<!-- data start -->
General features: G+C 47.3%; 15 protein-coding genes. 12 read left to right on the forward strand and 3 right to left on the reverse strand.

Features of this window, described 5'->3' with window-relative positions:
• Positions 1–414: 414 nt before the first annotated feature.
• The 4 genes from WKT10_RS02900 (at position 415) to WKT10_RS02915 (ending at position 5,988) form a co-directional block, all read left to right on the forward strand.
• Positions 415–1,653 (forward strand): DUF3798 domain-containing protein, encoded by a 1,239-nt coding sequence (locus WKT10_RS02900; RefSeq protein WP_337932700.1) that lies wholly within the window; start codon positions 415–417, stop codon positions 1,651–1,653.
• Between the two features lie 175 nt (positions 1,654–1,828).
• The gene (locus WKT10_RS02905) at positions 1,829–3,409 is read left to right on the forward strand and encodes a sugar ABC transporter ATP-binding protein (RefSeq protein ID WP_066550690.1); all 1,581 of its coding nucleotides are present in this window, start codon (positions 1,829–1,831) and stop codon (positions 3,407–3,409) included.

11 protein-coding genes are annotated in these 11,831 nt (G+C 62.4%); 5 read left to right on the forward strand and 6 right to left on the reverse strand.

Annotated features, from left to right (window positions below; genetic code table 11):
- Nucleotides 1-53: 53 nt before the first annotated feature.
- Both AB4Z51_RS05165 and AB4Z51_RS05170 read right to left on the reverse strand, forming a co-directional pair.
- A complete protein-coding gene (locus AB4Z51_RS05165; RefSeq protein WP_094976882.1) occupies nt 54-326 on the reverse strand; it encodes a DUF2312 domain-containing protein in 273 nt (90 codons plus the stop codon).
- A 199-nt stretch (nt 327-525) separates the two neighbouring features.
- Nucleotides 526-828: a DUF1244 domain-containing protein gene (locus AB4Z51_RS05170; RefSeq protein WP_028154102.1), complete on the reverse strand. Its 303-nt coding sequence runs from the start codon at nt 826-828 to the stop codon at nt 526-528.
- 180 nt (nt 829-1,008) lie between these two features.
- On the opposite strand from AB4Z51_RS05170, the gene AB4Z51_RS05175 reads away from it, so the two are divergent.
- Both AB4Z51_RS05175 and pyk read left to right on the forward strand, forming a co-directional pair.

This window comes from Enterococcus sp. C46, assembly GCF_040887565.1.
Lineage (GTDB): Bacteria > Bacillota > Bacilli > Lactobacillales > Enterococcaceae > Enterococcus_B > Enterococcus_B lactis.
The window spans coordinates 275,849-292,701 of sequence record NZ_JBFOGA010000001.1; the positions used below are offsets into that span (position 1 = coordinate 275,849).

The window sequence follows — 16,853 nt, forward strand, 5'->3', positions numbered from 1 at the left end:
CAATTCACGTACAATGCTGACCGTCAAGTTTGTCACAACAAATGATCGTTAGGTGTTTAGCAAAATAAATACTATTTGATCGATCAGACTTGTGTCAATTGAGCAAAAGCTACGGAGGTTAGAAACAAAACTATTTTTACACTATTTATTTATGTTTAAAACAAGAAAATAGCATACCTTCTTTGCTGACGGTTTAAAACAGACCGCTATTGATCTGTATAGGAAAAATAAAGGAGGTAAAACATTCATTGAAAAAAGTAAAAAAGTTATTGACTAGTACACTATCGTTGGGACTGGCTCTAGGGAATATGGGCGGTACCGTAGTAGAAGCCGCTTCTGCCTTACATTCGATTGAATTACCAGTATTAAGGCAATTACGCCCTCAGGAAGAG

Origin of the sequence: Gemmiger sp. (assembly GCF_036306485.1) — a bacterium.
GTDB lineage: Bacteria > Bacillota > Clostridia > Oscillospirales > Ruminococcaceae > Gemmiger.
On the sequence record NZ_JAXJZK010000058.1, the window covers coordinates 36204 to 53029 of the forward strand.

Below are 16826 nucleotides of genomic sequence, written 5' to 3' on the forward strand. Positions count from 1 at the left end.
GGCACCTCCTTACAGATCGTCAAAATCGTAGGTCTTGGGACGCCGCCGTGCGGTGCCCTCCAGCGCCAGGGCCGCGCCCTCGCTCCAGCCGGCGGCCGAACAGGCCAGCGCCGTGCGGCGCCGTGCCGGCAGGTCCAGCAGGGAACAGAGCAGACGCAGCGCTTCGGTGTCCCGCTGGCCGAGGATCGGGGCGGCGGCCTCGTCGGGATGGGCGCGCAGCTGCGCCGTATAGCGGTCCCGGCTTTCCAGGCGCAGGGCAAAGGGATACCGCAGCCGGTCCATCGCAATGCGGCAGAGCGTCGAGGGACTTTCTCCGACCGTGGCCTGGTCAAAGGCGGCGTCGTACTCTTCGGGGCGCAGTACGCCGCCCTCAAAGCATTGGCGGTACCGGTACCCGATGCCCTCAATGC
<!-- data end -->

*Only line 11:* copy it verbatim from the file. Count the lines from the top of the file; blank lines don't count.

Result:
- Both AB4Z51_RS05165 and AB4Z51_RS05170 read right to left on the reverse strand, forming a co-directional pair.